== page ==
Canada a representative democracy

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At the heart and soul of democracy is debate. It is how we learn about the issue at hand, to hear differing views, even if we do not agree with them, in order to make a decision that serves our best interests as individuals. Without this deliberation we have a form of tyranny, which imposes ideals upon denizens within a society.

Canada is not a democracy, in the true sense of the word, but, rather, it is a representative democracy: we choose people who should represent us when making decisions for our society. Recently, however, the Trudeau government has decided to limit the debate around proposed legislation, which should raise concerns. Though they profess that this will increase the efficiency within Parliament, we, as citizens will have to place a trust in government truly working for us.

It is difficult to place a trust in any government that breaks promises, is not clear in its intent during elections, or is just disingenuous, and calling this “politics” only leads to further distrust in our political system. Party politics, the desire for power by one group over another, has played a key part in undermining our efficacy in the political system here in Canada, and Canadians no longer feel their voices matter, nor can they see any level of accountability, especially when majority governments can push through any legislation.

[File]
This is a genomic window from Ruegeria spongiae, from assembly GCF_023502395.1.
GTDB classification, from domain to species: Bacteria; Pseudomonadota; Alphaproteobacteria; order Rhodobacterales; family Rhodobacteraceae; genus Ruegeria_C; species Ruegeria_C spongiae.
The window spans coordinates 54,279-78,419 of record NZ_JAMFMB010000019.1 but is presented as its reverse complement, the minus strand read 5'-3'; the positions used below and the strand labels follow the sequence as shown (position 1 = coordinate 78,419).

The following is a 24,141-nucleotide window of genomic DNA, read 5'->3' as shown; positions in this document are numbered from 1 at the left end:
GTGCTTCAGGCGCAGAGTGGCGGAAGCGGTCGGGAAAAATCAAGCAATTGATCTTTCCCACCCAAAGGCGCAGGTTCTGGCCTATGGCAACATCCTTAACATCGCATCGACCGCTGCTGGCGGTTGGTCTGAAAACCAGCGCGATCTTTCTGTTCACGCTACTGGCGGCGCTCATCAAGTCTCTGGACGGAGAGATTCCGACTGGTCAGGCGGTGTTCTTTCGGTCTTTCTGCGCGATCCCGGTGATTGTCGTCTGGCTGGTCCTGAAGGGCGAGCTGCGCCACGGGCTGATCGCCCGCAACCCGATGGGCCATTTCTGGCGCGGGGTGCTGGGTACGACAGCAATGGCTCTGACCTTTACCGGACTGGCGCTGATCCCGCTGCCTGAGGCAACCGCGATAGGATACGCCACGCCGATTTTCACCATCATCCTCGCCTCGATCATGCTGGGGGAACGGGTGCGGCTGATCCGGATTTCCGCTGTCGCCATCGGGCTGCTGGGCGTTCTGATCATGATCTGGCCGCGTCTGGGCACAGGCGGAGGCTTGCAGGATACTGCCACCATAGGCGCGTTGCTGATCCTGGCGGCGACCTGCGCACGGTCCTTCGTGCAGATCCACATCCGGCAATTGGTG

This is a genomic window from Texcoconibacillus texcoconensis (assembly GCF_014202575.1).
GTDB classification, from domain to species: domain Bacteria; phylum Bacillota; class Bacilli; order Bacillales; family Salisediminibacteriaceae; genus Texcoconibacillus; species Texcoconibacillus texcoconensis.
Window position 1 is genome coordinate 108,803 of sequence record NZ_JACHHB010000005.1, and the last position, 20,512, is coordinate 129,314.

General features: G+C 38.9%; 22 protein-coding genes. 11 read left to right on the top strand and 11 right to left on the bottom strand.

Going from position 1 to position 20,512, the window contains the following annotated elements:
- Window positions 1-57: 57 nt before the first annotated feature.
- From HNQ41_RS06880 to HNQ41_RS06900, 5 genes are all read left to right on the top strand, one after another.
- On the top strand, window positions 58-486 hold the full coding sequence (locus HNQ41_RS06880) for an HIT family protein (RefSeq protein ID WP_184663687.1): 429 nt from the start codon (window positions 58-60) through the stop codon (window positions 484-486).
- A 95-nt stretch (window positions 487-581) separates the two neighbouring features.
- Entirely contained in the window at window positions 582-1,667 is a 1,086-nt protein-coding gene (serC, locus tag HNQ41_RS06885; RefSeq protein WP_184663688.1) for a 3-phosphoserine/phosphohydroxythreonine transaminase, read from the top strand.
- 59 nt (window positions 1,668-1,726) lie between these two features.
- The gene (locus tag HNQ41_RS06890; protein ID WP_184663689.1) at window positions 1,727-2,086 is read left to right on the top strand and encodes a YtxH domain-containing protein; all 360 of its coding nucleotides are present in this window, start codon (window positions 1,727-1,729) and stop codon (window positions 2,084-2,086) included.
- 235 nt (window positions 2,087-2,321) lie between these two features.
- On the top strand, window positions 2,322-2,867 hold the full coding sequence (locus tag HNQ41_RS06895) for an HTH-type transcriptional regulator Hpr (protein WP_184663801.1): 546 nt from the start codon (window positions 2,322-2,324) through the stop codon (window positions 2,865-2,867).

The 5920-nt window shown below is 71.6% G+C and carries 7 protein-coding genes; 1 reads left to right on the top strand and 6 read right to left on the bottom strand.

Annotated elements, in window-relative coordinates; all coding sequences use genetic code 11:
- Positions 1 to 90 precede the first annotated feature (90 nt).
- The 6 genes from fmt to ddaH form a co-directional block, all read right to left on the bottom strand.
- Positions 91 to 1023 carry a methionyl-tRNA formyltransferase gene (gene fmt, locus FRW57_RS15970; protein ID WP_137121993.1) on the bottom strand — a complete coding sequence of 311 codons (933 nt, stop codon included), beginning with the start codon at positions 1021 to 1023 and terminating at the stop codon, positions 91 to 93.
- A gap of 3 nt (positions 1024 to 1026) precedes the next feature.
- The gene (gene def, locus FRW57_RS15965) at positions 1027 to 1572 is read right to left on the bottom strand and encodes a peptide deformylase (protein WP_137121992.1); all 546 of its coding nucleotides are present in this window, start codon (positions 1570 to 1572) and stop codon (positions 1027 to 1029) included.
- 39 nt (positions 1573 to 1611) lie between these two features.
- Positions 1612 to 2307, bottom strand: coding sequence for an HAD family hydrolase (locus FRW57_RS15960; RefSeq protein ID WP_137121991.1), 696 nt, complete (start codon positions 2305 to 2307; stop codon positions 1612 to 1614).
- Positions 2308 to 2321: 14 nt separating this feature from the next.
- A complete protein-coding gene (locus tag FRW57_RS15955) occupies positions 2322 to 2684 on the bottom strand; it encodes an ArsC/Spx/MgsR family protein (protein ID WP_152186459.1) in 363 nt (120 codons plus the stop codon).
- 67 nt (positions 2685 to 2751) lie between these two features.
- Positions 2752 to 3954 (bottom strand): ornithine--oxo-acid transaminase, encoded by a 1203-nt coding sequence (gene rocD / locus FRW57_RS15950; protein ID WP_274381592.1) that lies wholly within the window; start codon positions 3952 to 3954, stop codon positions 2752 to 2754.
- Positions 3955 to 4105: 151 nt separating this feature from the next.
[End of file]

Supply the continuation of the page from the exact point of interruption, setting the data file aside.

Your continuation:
It would seem that the checks and balances of our political system have been subverted by the current system of government. Parliament is supposed to oversee the actions of the cabinet, but this rarely happens with a majority government. The senate, though initially designed to curb our liberal democracy, could play a constructive role in our legislative process, but it too is mired in party politics. And finally, the residual powers held by the Governor General have long since been reduced to being a rubber stamp for legislation. Though as citizens, we may challenge our members of Parliament to represent our views, again the party system takes precedent. Only the media is left to question the government, and its credibility has sadly been undermined through perceived partisanship.

As one can see through diminishing voter turnout, faith with our political system is waning, and our system is in need of reform, but whom do we trust to make these changes? This is why debate is important, because, if nothing more, it creates the illusion that our system is working, even if it is marred by political partisanship. It allows us, as the enfranchised, to learn of the issues of the day and to develop our own views on these matters. But without these discussions, the questioning of the intention of our politicians and the political system, we are no more enfranchised than the slaves in the original Greek democracy, and Canada’s democracy has become debatable.

John Kennair is an international consultant and doctor of laws who lives in St. Albert.

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